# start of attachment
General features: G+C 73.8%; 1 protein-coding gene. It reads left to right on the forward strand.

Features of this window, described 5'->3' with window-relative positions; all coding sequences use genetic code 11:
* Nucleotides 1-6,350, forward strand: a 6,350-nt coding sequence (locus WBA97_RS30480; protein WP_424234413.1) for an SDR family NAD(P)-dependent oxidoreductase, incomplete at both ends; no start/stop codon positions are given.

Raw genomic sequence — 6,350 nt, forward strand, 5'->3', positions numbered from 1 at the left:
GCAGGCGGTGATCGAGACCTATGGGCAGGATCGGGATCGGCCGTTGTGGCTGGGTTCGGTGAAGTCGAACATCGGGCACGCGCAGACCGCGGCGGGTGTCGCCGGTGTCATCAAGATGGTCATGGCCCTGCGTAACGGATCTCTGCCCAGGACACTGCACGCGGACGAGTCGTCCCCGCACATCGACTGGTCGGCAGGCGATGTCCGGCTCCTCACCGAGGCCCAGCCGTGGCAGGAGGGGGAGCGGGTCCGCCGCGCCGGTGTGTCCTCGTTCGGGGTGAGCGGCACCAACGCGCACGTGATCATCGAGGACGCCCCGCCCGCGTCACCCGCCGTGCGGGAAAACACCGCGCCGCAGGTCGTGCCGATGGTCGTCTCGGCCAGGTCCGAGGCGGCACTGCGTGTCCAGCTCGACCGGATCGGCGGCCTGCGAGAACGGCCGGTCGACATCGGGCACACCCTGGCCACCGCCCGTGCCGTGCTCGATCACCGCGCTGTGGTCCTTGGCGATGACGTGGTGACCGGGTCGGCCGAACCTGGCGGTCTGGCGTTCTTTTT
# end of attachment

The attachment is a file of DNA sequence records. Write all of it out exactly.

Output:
General features: G+C 73.8%; 1 protein-coding gene. It reads left to right on the forward strand.

Features of this window, described 5'->3' with window-relative positions; all coding sequences use genetic code 11:
* Nucleotides 1-6,350, forward strand: a 6,350-nt coding sequence (locus WBA97_RS30480; protein WP_424234413.1) for an SDR family NAD(P)-dependent oxidoreductase, incomplete at both ends; no start/stop codon positions are given.

Raw genomic sequence — 6,350 nt, forward strand, 5'->3', positions numbered from 1 at the left:
GCAGGCGGTGATCGAGACCTATGGGCAGGATCGGGATCGGCCGTTGTGGCTGGGTTCGGTGAAGTCGAACATCGGGCACGCGCAGACCGCGGCGGGTGTCGCCGGTGTCATCAAGATGGTCATGGCCCTGCGTAACGGATCTCTGCCCAGGACACTGCACGCGGACGAGTCGTCCCCGCACATCGACTGGTCGGCAGGCGATGTCCGGCTCCTCACCGAGGCCCAGCCGTGGCAGGAGGGGGAGCGGGTCCGCCGCGCCGGTGTGTCCTCGTTCGGGGTGAGCGGCACCAACGCGCACGTGATCATCGAGGACGCCCCGCCCGCGTCACCCGCCGTGCGGGAAAACACCGCGCCGCAGGTCGTGCCGATGGTCGTCTCGGCCAGGTCCGAGGCGGCACTGCGTGTCCAGCTCGACCGGATCGGCGGCCTGCGAGAACGGCCGGTCGACATCGGGCACACCCTGGCCACCGCCCGTGCCGTGCTCGATCACCGCGCTGTGGTCCTTGGCGATGACGTGGTGACCGGGTCGGCCGAACCTGGCGGTCTGGCGTTCTTTTT